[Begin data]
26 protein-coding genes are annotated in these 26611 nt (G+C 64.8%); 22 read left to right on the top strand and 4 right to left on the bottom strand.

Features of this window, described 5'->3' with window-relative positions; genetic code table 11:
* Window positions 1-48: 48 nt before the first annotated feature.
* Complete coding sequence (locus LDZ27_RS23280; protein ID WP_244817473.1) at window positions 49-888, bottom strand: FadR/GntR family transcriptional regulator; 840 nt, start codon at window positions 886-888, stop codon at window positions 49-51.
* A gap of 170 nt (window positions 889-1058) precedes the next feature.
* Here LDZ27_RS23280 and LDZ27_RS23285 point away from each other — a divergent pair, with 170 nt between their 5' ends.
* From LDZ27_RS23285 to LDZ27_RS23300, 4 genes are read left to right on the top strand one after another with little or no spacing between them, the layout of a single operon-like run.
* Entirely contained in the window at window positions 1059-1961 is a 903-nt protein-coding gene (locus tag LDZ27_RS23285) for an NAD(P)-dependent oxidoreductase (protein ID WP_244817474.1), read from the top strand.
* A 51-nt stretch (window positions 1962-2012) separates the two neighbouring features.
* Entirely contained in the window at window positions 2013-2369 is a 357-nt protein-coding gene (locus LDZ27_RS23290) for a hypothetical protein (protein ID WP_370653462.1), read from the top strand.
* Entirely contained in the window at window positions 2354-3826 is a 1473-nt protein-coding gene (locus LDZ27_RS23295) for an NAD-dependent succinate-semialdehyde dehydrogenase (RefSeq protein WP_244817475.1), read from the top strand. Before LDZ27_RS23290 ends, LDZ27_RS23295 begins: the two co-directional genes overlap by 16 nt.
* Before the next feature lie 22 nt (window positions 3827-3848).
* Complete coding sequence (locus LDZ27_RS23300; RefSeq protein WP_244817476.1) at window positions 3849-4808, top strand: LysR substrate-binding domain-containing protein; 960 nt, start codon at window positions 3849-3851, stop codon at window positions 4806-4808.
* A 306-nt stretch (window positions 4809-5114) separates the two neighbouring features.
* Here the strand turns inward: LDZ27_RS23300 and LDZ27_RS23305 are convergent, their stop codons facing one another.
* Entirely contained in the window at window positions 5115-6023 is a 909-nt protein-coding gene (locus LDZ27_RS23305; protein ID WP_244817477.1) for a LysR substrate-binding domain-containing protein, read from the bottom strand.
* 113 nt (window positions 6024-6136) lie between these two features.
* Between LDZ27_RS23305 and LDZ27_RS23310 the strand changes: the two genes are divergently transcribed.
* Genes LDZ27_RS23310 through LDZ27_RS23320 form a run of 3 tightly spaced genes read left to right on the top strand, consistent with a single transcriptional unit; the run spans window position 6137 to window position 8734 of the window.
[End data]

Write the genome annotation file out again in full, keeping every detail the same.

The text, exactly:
26 protein-coding genes are annotated in these 26611 nt (G+C 64.8%); 22 read left to right on the top strand and 4 right to left on the bottom strand.

Features of this window, described 5'->3' with window-relative positions; genetic code table 11:
* Window positions 1-48: 48 nt before the first annotated feature.
* Complete coding sequence (locus LDZ27_RS23280; protein ID WP_244817473.1) at window positions 49-888, bottom strand: FadR/GntR family transcriptional regulator; 840 nt, start codon at window positions 886-888, stop codon at window positions 49-51.
* A gap of 170 nt (window positions 889-1058) precedes the next feature.
* Here LDZ27_RS23280 and LDZ27_RS23285 point away from each other — a divergent pair, with 170 nt between their 5' ends.
* From LDZ27_RS23285 to LDZ27_RS23300, 4 genes are read left to right on the top strand one after another with little or no spacing between them, the layout of a single operon-like run.
* Entirely contained in the window at window positions 1059-1961 is a 903-nt protein-coding gene (locus tag LDZ27_RS23285) for an NAD(P)-dependent oxidoreductase (protein ID WP_244817474.1), read from the top strand.
* A 51-nt stretch (window positions 1962-2012) separates the two neighbouring features.
* Entirely contained in the window at window positions 2013-2369 is a 357-nt protein-coding gene (locus LDZ27_RS23290) for a hypothetical protein (protein ID WP_370653462.1), read from the top strand.
* Entirely contained in the window at window positions 2354-3826 is a 1473-nt protein-coding gene (locus LDZ27_RS23295) for an NAD-dependent succinate-semialdehyde dehydrogenase (RefSeq protein WP_244817475.1), read from the top strand. Before LDZ27_RS23290 ends, LDZ27_RS23295 begins: the two co-directional genes overlap by 16 nt.
* Before the next feature lie 22 nt (window positions 3827-3848).
* Complete coding sequence (locus LDZ27_RS23300; RefSeq protein WP_244817476.1) at window positions 3849-4808, top strand: LysR substrate-binding domain-containing protein; 960 nt, start codon at window positions 3849-3851, stop codon at window positions 4806-4808.
* A 306-nt stretch (window positions 4809-5114) separates the two neighbouring features.
* Here the strand turns inward: LDZ27_RS23300 and LDZ27_RS23305 are convergent, their stop codons facing one another.
* Entirely contained in the window at window positions 5115-6023 is a 909-nt protein-coding gene (locus LDZ27_RS23305; protein ID WP_244817477.1) for a LysR substrate-binding domain-containing protein, read from the bottom strand.
* 113 nt (window positions 6024-6136) lie between these two features.
* Between LDZ27_RS23305 and LDZ27_RS23310 the strand changes: the two genes are divergently transcribed.
* Genes LDZ27_RS23310 through LDZ27_RS23320 form a run of 3 tightly spaced genes read left to right on the top strand, consistent with a single transcriptional unit; the run spans window position 6137 to window position 8734 of the window.